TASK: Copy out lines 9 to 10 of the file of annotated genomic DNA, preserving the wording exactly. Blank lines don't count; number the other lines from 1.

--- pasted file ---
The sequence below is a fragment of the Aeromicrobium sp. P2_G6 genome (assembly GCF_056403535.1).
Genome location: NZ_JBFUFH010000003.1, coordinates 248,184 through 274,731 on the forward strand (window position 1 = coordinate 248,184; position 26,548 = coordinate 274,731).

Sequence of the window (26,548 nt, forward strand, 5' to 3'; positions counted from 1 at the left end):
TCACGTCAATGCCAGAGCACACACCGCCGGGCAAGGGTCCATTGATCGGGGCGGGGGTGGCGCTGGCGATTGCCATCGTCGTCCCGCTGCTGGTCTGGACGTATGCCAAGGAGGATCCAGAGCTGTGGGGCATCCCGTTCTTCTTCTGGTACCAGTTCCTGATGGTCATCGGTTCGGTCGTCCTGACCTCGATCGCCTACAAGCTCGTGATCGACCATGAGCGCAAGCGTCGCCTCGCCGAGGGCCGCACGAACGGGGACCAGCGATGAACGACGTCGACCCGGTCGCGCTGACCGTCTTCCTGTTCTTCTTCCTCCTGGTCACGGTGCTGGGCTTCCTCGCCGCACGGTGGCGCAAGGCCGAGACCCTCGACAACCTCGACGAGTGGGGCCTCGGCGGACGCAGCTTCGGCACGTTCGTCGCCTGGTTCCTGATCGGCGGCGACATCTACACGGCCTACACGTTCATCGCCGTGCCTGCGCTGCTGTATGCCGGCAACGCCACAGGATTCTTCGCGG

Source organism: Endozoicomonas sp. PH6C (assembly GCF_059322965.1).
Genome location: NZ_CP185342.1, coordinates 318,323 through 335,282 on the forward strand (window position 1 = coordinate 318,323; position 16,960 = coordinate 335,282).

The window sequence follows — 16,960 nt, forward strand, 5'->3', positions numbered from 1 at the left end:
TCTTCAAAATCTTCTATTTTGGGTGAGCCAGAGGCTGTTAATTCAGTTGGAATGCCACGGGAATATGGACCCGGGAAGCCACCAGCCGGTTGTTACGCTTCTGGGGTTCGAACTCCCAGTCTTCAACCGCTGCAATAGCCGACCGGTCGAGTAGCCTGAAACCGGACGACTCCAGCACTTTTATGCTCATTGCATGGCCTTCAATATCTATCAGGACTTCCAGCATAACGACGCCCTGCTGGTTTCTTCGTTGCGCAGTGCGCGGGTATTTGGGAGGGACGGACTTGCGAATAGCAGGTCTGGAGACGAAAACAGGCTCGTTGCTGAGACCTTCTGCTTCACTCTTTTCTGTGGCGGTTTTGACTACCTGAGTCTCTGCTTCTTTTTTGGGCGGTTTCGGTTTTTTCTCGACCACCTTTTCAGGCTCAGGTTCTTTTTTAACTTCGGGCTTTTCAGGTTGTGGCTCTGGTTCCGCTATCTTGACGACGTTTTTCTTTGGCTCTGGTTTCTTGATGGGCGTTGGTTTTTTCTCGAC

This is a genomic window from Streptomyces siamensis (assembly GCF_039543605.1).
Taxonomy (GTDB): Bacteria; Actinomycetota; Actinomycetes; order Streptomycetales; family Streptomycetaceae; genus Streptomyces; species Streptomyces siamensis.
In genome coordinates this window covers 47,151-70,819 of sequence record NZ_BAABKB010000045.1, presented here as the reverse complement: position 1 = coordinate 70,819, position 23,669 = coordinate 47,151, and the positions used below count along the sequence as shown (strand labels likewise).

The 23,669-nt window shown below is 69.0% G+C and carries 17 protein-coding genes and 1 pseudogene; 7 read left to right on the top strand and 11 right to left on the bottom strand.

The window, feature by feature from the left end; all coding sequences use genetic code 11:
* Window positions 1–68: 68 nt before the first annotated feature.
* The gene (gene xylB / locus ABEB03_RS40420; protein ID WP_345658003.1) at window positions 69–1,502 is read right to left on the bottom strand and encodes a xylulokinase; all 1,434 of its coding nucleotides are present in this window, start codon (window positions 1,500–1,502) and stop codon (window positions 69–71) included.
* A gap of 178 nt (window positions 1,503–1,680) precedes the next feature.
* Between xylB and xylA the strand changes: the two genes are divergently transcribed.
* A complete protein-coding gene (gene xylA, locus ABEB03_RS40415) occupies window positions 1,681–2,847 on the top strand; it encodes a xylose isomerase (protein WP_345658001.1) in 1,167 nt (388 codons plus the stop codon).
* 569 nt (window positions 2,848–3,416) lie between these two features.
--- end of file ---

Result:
This is a genomic window from Streptomyces siamensis (assembly GCF_039543605.1).
Taxonomy (GTDB): Bacteria; Actinomycetota; Actinomycetes; order Streptomycetales; family Streptomycetaceae; genus Streptomyces; species Streptomyces siamensis.